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Is the Natural Law Tradition Compatible with Precedent?

Professor Lee Strang explains that the concept of stare decisis is not necessarily in tension with the natural law tradition. Natural law provides a basis or a framework for interpreting the Constitution but practical applications of the law require more detail than can be provided by the Constitution alone. Professor Strang discusses the example of how Congress and the Supreme Court used the few words of the interstate commerce clause to develop specific legal rules that governed relationships between the states. https://youtube.com/watch?v=_xwAmdi0WDk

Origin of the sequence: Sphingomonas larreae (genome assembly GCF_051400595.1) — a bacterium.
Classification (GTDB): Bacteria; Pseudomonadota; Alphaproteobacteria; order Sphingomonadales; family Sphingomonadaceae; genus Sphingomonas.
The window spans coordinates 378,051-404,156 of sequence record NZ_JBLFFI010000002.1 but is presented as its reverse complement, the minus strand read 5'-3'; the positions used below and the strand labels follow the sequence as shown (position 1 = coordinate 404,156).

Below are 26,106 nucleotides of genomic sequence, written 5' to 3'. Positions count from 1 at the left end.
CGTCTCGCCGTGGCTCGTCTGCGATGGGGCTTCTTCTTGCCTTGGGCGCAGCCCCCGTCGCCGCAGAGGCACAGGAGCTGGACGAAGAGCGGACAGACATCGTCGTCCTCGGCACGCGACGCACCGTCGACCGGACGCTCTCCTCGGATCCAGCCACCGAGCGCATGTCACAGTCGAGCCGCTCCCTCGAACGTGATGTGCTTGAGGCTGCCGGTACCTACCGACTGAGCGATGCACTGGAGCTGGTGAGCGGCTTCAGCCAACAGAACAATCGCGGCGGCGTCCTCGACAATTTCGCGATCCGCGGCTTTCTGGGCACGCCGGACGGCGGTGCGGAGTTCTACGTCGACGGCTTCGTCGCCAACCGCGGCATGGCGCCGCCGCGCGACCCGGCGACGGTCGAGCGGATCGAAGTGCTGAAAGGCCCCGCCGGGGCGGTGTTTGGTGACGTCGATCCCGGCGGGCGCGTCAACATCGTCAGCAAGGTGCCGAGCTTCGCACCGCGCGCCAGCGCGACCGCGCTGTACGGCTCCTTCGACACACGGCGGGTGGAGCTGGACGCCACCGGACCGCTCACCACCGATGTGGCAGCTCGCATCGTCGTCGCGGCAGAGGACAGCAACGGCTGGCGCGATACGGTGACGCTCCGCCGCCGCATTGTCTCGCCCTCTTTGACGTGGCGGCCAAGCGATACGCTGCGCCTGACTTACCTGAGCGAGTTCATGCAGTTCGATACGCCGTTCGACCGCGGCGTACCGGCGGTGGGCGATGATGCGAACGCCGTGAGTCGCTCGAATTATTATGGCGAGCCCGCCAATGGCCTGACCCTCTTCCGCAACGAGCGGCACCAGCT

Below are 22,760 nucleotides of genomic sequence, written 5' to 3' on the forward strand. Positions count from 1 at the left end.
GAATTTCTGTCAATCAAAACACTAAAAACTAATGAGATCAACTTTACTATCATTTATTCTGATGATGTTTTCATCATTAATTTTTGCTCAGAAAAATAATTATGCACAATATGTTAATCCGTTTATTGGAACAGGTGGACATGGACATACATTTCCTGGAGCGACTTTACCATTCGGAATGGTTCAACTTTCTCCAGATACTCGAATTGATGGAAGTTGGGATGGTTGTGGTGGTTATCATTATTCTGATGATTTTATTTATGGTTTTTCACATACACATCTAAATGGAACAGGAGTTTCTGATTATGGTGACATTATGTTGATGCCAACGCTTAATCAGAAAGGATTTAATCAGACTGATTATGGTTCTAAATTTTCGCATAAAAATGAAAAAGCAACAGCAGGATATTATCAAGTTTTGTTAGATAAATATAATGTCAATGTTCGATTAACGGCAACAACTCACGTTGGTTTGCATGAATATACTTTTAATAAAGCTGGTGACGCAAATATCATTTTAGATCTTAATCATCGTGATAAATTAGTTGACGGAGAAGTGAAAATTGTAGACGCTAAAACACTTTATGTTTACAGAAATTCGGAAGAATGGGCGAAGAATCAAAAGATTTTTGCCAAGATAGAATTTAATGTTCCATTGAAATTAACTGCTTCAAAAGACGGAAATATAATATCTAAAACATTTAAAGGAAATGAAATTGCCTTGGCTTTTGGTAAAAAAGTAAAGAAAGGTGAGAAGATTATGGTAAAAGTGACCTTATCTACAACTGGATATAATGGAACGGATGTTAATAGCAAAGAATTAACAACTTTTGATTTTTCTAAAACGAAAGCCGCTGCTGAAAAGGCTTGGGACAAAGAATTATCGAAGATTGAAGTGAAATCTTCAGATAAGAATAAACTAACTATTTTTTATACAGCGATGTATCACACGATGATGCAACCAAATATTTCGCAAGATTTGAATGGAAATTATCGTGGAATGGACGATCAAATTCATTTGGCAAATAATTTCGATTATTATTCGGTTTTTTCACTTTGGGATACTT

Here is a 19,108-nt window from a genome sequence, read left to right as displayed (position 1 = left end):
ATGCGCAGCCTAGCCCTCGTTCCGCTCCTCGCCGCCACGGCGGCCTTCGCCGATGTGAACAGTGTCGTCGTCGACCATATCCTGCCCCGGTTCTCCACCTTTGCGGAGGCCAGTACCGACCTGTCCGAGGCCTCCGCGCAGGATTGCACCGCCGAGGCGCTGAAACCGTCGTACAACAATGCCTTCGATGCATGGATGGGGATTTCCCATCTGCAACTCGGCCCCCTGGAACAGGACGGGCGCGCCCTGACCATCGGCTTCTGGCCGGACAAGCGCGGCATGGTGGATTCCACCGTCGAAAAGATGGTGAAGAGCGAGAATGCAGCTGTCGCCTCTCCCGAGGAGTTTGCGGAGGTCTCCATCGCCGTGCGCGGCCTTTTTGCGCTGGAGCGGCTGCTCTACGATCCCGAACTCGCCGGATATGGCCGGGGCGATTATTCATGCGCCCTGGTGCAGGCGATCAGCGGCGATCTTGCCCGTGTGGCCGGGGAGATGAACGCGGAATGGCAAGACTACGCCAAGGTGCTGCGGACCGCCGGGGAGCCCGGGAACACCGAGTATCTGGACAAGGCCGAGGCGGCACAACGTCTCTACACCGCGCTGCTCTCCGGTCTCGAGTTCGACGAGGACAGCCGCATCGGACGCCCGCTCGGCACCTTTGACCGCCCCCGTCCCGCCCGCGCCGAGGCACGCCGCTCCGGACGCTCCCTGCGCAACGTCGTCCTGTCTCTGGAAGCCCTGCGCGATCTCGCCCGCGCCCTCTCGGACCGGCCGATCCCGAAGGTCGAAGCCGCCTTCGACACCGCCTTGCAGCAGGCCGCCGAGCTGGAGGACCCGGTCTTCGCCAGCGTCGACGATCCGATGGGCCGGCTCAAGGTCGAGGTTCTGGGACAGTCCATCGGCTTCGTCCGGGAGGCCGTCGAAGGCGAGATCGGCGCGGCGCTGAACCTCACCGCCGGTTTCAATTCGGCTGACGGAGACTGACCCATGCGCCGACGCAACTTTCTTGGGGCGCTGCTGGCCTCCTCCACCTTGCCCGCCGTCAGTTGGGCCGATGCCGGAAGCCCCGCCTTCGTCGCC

It's always been the case in the American legal system that judges, both state and federal, have created and then later followed precedent. Not uniformly, but stare decisis is this nudging, is this instruction, is this weight, this gravitational pull that later judges feel. And from the natural law tradition, what you see is that the goal of the Constitution is to secure the common good. The common good is the ability of Americans to live together in relative peace. In the technical language, to coordinate our activities with one another. The spare original meaning of the text of the Constitution can't do it by itself, and that it needs to be implemented, it needs to be fleshed out, it needs to be built out through other mechanisms, and in our system, I think wisely, precedent is that key system. So, I'll just give you an example. In the 19th century, you started having the phenomenon of railroads, and you had people in one state manufacturing a product, putting that product on a train car, traveling through a series of states to a destination where it was going to be sold in a retail location. And the question the Supreme Court faced was - can a state along the route over which the product traveled on the railroad cars regulate that product? And the cases came out, for example, from the issue of gambling. So in the 19th century, some states allowed gambling, some states didn't allow lotteries, for example. And so can a state that doesn't allow lotteries proscribe the transportation of lottery tickets manufactured in one state across that state's boundaries to a destination state that does allow lotteries? And what the Supreme Court held was an application of the meaning of the interstate commerce clause. Now, the interstate commerce clause, as I said, is just a few words, and what you see in these series of cases in the 19th century, the Court came up with the original packages doctrine. The original packages doctrine is the idea that the interstate commerce clause authorizes Congress, and not the states, to regulate the transportation of commercial goods across state lines in their original packages. So if the lottery tickets were in their original packages from the manufacturer across state lines, then the transporting state could not regulate those lottery tickets, couldn't ban those lottery tickets. Now that conclusion, I don't think, is necessarily obvious to somebody who looked at the original meaning of the commerce clause, but we needed, as a legal system and as a country, an answer to that kind of a question. To the question of what's the relative regulatory authority of states over these packages crossing their state lines, and the Supreme Court, in that precedent, came to a conclusion, applied the original meaning. That precedent, that conclusion itself became a part of American positive law, which had stare decisis effect, which then later continued to be applied up to today. And so I think what you see from the natural law tradition is that the stare decisis is a key mechanism for the Constitution's original meaning to coordinate Americans, to coordinate American states, American officials, and that the natural law tradition allows us to see that the whole point of the legal system is coordination. And so stare decisis plays an important role in that tradition.

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